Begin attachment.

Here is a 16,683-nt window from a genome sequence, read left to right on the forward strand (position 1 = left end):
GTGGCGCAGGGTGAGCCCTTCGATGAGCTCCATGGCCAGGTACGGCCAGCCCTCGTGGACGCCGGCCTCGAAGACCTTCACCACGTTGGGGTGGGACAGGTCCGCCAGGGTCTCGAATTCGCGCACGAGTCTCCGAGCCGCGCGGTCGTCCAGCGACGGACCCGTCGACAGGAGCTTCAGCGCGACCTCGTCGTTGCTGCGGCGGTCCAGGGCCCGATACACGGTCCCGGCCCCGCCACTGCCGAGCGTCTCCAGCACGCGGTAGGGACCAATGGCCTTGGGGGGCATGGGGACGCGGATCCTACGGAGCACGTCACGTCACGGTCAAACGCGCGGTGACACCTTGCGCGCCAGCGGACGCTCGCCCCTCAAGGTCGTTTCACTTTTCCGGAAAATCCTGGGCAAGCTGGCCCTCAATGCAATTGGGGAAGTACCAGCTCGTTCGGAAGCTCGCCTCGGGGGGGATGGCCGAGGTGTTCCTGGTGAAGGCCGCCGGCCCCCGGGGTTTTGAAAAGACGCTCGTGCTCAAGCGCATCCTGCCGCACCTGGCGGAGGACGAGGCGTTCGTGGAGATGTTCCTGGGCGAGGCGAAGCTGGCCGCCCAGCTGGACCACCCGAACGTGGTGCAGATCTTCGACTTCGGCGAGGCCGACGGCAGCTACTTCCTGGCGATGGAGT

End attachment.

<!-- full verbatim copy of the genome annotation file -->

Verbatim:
Here is a 16,683-nt window from a genome sequence, read left to right on the forward strand (position 1 = left end):
GTGGCGCAGGGTGAGCCCTTCGATGAGCTCCATGGCCAGGTACGGCCAGCCCTCGTGGACGCCGGCCTCGAAGACCTTCACCACGTTGGGGTGGGACAGGTCCGCCAGGGTCTCGAATTCGCGCACGAGTCTCCGAGCCGCGCGGTCGTCCAGCGACGGACCCGTCGACAGGAGCTTCAGCGCGACCTCGTCGTTGCTGCGGCGGTCCAGGGCCCGATACACGGTCCCGGCCCCGCCACTGCCGAGCGTCTCCAGCACGCGGTAGGGACCAATGGCCTTGGGGGGCATGGGGACGCGGATCCTACGGAGCACGTCACGTCACGGTCAAACGCGCGGTGACACCTTGCGCGCCAGCGGACGCTCGCCCCTCAAGGTCGTTTCACTTTTCCGGAAAATCCTGGGCAAGCTGGCCCTCAATGCAATTGGGGAAGTACCAGCTCGTTCGGAAGCTCGCCTCGGGGGGGATGGCCGAGGTGTTCCTGGTGAAGGCCGCCGGCCCCCGGGGTTTTGAAAAGACGCTCGTGCTCAAGCGCATCCTGCCGCACCTGGCGGAGGACGAGGCGTTCGTGGAGATGTTCCTGGGCGAGGCGAAGCTGGCCGCCCAGCTGGACCACCCGAACGTGGTGCAGATCTTCGACTTCGGCGAGGCCGACGGCAGCTACTTCCTGGCGATGGAGT